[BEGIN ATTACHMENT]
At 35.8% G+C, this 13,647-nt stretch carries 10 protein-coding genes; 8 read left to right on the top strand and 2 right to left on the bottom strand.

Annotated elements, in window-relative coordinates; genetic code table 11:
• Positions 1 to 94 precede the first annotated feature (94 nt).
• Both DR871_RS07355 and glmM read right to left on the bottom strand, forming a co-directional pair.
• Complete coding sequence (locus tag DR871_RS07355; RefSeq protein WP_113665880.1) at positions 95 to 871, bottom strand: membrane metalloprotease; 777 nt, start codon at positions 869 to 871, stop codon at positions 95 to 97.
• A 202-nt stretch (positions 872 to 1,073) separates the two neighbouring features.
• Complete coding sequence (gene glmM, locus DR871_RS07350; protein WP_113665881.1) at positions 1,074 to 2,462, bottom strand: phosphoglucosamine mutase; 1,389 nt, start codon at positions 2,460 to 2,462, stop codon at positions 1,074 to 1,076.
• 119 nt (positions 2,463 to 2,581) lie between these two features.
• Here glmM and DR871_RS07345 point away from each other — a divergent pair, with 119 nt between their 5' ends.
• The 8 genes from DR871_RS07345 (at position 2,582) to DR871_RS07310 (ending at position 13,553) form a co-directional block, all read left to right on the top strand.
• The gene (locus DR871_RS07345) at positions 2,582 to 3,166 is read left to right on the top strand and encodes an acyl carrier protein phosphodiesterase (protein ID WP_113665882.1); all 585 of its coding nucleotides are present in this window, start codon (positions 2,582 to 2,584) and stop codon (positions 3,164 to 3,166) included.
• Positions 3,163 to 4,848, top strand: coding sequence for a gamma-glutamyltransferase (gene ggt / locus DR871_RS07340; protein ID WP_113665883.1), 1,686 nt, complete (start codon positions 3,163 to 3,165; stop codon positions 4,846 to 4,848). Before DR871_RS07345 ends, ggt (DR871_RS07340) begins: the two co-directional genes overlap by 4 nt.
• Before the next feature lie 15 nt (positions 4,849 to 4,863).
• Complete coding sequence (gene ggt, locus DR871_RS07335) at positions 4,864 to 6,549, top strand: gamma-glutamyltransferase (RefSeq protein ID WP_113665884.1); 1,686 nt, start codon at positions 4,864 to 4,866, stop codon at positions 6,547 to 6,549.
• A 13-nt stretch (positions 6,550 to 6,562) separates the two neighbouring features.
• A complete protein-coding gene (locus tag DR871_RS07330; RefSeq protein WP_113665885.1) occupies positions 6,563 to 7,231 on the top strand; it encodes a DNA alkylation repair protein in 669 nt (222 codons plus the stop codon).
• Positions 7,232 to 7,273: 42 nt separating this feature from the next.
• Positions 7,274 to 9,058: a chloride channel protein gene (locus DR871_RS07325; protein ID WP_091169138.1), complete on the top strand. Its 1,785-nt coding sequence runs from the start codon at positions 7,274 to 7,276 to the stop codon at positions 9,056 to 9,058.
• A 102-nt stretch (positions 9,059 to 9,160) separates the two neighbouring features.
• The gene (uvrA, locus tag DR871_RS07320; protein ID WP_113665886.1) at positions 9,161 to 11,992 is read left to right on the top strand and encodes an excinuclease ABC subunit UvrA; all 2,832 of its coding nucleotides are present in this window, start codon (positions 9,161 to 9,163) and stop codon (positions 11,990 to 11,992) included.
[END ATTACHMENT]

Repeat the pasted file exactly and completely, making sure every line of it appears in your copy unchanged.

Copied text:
At 35.8% G+C, this 13,647-nt stretch carries 10 protein-coding genes; 8 read left to right on the top strand and 2 right to left on the bottom strand.

Annotated elements, in window-relative coordinates; genetic code table 11:
• Positions 1 to 94 precede the first annotated feature (94 nt).
• Both DR871_RS07355 and glmM read right to left on the bottom strand, forming a co-directional pair.
• Complete coding sequence (locus tag DR871_RS07355; RefSeq protein WP_113665880.1) at positions 95 to 871, bottom strand: membrane metalloprotease; 777 nt, start codon at positions 869 to 871, stop codon at positions 95 to 97.
• A 202-nt stretch (positions 872 to 1,073) separates the two neighbouring features.
• Complete coding sequence (gene glmM, locus DR871_RS07350; protein WP_113665881.1) at positions 1,074 to 2,462, bottom strand: phosphoglucosamine mutase; 1,389 nt, start codon at positions 2,460 to 2,462, stop codon at positions 1,074 to 1,076.
• 119 nt (positions 2,463 to 2,581) lie between these two features.
• Here glmM and DR871_RS07345 point away from each other — a divergent pair, with 119 nt between their 5' ends.
• The 8 genes from DR871_RS07345 (at position 2,582) to DR871_RS07310 (ending at position 13,553) form a co-directional block, all read left to right on the top strand.
• The gene (locus DR871_RS07345) at positions 2,582 to 3,166 is read left to right on the top strand and encodes an acyl carrier protein phosphodiesterase (protein ID WP_113665882.1); all 585 of its coding nucleotides are present in this window, start codon (positions 2,582 to 2,584) and stop codon (positions 3,164 to 3,166) included.
• Positions 3,163 to 4,848, top strand: coding sequence for a gamma-glutamyltransferase (gene ggt / locus DR871_RS07340; protein ID WP_113665883.1), 1,686 nt, complete (start codon positions 3,163 to 3,165; stop codon positions 4,846 to 4,848). Before DR871_RS07345 ends, ggt (DR871_RS07340) begins: the two co-directional genes overlap by 4 nt.
• Before the next feature lie 15 nt (positions 4,849 to 4,863).
• Complete coding sequence (gene ggt, locus DR871_RS07335) at positions 4,864 to 6,549, top strand: gamma-glutamyltransferase (RefSeq protein ID WP_113665884.1); 1,686 nt, start codon at positions 4,864 to 4,866, stop codon at positions 6,547 to 6,549.
• A 13-nt stretch (positions 6,550 to 6,562) separates the two neighbouring features.
• A complete protein-coding gene (locus tag DR871_RS07330; RefSeq protein WP_113665885.1) occupies positions 6,563 to 7,231 on the top strand; it encodes a DNA alkylation repair protein in 669 nt (222 codons plus the stop codon).
• Positions 7,232 to 7,273: 42 nt separating this feature from the next.
• Positions 7,274 to 9,058: a chloride channel protein gene (locus DR871_RS07325; protein ID WP_091169138.1), complete on the top strand. Its 1,785-nt coding sequence runs from the start codon at positions 7,274 to 7,276 to the stop codon at positions 9,056 to 9,058.
• A 102-nt stretch (positions 9,059 to 9,160) separates the two neighbouring features.
• The gene (uvrA, locus tag DR871_RS07320; protein ID WP_113665886.1) at positions 9,161 to 11,992 is read left to right on the top strand and encodes an excinuclease ABC subunit UvrA; all 2,832 of its coding nucleotides are present in this window, start codon (positions 9,161 to 9,163) and stop codon (positions 11,990 to 11,992) included.